Contradictions in terms: "jeritchfield" didn't use the word "permission" because his idea would immediately be revealed as fraudulent, but that is what he is talking about: "Permitting" people to exercise a "right"? Are you suggesting government or anyone else has the lawful power to give or withhold permission to exercise a RIGHT? Newsflash: "Permission" and "right" are a contradiction in terms. I have a RIGHT; therefore I don't need your permission, or government's permission, to exercise it. It is a RIGHT; government has no subject matter jurisdiction over it. I have a right to keep and bear arms and I have a right to privacy in the exercise of my rights. You have no right to know what rights I am exercising, but you can be assured I am exercising all of them. In point of fact, the Second Amendment gives you the only notice you need to be aware I am exercising my right to keep and bear arms -- and you don't even have a right to THAT notice; the Constitution conveys no subject matter jurisdiction to government at any level over my right to keep and bear arms. Another newsflash: "Incorporating" individual rights to apply to the states is a crock: Every state and municipal officer swears or affirms to uphold the U.S. Constitution.

Lastly, there is no need to find a way of keeping firearms out of the hands of criminals: Let them have their firearms. As long as the rest of us are armed, and their criminal sentence is enhanced by a factor of 2 or 3 if they use a gun in a crime, it won't be a problem.

-- Posted by Frdmftr on Tue, Aug 11, 2009, at 7:05 PM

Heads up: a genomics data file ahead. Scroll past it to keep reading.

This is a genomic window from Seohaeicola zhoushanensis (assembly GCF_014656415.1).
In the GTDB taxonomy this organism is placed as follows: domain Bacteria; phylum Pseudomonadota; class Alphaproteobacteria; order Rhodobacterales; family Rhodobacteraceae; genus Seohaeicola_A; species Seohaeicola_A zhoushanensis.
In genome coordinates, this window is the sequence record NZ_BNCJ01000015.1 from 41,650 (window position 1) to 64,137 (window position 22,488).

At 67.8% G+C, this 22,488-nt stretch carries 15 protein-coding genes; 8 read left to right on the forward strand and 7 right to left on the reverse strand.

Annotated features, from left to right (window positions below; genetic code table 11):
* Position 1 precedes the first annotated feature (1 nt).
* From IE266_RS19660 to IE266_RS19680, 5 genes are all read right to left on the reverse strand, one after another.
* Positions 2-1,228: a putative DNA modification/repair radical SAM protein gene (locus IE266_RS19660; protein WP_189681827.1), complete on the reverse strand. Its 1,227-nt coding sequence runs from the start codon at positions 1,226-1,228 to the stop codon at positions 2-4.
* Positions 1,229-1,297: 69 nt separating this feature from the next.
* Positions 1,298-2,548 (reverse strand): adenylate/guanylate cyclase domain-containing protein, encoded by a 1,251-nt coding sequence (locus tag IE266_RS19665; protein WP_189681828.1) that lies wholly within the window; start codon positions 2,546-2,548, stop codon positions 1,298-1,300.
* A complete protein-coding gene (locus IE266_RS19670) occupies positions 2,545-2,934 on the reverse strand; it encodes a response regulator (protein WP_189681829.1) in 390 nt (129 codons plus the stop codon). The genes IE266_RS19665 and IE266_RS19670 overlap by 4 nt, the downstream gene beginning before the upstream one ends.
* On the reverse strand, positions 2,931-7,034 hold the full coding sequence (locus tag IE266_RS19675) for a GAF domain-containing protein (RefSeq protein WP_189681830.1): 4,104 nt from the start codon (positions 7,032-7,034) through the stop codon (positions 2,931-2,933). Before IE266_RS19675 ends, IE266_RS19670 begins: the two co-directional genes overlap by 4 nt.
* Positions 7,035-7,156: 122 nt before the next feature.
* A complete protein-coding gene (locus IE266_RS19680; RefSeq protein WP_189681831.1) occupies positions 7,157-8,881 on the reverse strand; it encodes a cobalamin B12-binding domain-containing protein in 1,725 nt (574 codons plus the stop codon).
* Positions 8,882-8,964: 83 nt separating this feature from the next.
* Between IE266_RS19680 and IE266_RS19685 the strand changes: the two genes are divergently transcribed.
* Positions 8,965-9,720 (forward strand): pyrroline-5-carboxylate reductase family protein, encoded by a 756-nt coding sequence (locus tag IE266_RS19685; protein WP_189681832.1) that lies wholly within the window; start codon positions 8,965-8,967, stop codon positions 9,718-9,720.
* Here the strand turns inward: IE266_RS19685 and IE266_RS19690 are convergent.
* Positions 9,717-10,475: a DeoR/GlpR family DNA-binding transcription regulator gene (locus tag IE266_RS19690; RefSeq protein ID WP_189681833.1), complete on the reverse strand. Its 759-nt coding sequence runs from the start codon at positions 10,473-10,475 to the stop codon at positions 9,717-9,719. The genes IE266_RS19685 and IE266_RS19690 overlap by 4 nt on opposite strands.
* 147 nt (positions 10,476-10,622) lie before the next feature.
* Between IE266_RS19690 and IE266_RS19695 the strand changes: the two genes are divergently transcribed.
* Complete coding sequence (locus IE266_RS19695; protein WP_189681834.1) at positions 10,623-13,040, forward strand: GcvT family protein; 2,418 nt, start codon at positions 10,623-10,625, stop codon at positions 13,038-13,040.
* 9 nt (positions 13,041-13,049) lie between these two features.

My research on the 2nd Amendment - for those who try to invalidate it - feel free to use:

Let me start with this:

To assume all articles of the Bill of Rights grant personal rights to the individual with the exception of the Second Amendment demonstrates a logical disconnect. It is as if you are saying that the numbers one through ten are all numbers except number two, which is a letter.

Now, we shall divide, define and clarify it for you.

"A well-regulated":

I cite the following examples courtesy of Brian T. Halonen (halonen@csd.uwm.eduand) (reprinted here: http://chezjacq.com/well.htm):

The following were taken from the Oxford English Dictionary and bracket in time the writing of the Second Amendment:

1709: "If a liberal Education has formed in us well-regulated Appetites and worthy Inclinations."

1714: "The practice of all well-regulated courts of justice in the world."

1812: "The equation of time ... is the adjustment of the difference of time as shown by a well-regulated clock and a true sun dial."

1848: "A remissness for which I am sure every well-regulated person will blame the Mayor."

1862: "It appeared to her well-regulated mind, like a clandestine proceeding."

1894: "The newspaper, a never wanting adjunct to every well-regulated American embryo city."